Dominicans pray for the dead – a lot. Every day before the main meal, we pray the De Profundis (Psalm 130) for our deceased friars and benefactors. In our Province of St. Joseph, we also name the American friars who died on the following day, allowing our prayers for all the deceased to be linked with the remembrance of particular individuals. Our constitutions require each community to celebrate one Mass per week for the deceased brothers, sisters, parents of those brothers and sisters, familiars, and benefactors of the Order. Each brother is likewise required to pray the rosary once a week for the same intention. In our Dominican House of Studies, we close Compline each night with the prayer, “May the souls of the faithful departed, through the mercy of God, rest in peace.”
Our Province also puts out small prayer card–sized photos and biographies of our recently deceased brothers, to remember them and to pray for them. Being in the Order only three years, I really do not know many of the older friars well, especially those who have been living outside of Cincinnati or Washington, D.C., so it is interesting to read where they came from and the wide variety of ministries and assignments they had.
Recently, a new set of four cards came out. This time was different for me, as I personally knew two of the deceased friars: Br. Jude Locchetto and Fr. Clement Burns. Br. Jude had been in the Order just over 62 years and as his biography reads, “While at St. Dominic’s [in Washington, D.C.] he was known for regaling visiting student brothers with hilarious anecdotes from his many years in the Order.” He truly was a gifted story-teller, and I was on the receiving end of numerous stories, either about the House of Studies in the 1950s or his nearly fifty years of ministry in New Jersey.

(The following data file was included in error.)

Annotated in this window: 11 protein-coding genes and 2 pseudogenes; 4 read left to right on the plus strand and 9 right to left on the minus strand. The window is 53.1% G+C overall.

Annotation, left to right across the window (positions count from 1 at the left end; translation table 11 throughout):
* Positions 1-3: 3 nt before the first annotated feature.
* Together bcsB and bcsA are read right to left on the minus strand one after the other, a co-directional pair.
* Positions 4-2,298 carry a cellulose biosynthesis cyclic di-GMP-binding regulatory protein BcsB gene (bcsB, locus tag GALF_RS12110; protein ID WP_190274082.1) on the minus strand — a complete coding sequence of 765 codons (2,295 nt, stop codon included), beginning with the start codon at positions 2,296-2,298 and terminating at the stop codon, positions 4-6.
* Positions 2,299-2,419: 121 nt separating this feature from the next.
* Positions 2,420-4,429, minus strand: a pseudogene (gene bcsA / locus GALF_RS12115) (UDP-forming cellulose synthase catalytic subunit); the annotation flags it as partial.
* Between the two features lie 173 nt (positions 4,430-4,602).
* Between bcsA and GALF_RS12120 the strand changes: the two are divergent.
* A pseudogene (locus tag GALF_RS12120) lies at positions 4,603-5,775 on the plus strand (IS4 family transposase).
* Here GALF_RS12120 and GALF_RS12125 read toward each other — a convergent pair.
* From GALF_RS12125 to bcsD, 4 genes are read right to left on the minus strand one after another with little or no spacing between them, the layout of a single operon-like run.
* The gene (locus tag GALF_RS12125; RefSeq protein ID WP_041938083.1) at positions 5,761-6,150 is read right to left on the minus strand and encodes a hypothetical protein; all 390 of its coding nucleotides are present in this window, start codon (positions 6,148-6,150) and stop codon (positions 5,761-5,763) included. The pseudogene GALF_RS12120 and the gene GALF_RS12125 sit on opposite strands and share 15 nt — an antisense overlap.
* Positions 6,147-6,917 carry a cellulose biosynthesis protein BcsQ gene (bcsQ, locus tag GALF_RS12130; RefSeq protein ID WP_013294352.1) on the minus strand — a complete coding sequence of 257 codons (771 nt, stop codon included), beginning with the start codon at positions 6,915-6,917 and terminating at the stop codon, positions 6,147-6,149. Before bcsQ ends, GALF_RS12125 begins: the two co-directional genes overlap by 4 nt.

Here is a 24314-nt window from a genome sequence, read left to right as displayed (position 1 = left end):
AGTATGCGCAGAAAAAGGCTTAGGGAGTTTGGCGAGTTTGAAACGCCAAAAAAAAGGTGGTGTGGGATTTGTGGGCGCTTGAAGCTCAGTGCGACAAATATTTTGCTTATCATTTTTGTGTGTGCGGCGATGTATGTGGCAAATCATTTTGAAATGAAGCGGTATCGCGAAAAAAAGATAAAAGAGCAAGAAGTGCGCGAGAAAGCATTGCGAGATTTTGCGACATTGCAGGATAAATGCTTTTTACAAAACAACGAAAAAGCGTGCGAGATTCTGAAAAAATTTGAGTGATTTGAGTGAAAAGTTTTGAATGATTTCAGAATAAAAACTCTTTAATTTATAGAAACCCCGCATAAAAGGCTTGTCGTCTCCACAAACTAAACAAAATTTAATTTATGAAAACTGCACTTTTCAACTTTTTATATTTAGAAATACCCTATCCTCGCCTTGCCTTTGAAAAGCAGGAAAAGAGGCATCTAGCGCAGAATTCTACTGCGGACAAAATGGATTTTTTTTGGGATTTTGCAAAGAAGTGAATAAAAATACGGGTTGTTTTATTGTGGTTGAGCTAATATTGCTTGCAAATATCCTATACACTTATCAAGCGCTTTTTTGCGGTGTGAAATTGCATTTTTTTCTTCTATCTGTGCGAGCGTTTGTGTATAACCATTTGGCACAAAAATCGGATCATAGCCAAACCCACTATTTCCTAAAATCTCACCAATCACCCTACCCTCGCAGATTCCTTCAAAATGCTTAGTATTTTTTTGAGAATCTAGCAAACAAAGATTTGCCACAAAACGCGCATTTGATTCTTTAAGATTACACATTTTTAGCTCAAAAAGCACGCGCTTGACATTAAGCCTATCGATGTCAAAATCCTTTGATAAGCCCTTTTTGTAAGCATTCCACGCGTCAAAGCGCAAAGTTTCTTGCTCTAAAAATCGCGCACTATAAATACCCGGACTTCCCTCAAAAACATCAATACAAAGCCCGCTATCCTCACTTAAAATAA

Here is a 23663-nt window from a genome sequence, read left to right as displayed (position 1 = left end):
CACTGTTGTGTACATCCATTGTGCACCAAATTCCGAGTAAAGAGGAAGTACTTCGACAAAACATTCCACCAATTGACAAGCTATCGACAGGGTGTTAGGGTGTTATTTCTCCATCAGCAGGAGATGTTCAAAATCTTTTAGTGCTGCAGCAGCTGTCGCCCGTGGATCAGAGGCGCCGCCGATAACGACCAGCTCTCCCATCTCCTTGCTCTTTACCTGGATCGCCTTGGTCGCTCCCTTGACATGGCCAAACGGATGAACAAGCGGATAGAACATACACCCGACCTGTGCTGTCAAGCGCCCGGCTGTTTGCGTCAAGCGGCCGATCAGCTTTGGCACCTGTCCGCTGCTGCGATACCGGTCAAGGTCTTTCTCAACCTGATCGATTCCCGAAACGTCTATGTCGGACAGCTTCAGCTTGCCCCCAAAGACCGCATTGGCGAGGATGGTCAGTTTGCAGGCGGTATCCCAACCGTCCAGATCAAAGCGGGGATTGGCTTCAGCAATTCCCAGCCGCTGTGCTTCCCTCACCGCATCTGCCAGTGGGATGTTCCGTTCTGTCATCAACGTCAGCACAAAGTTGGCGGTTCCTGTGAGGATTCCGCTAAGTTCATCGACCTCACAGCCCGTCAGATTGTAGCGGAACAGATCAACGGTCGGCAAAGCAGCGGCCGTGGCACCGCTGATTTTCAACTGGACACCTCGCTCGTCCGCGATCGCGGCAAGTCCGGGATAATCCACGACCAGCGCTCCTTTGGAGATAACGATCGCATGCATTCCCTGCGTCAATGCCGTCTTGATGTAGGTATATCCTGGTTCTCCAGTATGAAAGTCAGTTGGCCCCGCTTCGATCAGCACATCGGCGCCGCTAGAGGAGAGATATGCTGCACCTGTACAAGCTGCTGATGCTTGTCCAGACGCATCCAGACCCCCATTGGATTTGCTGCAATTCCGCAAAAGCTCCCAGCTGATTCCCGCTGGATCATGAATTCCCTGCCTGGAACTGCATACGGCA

Fr. Clem was the senior friar at the novitiate, and he loved to spend his afternoons enjoying the beauty of the garden, watching and feeding the birds. When I was gardener for one semester, he often gave me updates on how the various plants were improving and which ones needed a little more TLC. He remained active in his priestly ministry, hearing confessions every Wednesday and Saturday afternoon in the parish. Likewise, his prayer life continued steadily, always making it to community rosary and Office despite his slowly declining health and his walking problems.
One of the great gifts in the Dominican life, especially in houses of formation, is living with these senior friars. They provide a joyful model of living the fullness of Dominican life. Their continual fidelity to Community Mass, the Liturgy of the Hours, and community meals has been a daily reminder to me of the great blessings that come with community life in all its aspects, which is the foundation of our preaching. The tales they relate about their own lives as Dominicans are often only exceeded by the stories (apocryphal?) told about them by other friars. Religious life does truly transform a person, and most of the senior friars exude a great joy in the midst of sufferings and challenges. They seem to be at peace in this life, but ready when called to the next.
As I pray for all of our friars, living and deceased, I pray that they too will imitate Our Holy Father St. Dominic, who on his deathbed told the brethren that he would be of more use to them where he was going, rather than remaining with them in this life. May all our deceased friars intercede for my brothers and me, so that following in our elders’ footsteps, we too may become holy friars.
Fidelium animae per misericordiam Dei requiescant in pace. Amen.
Image: Fr. Clem Burns, O.P.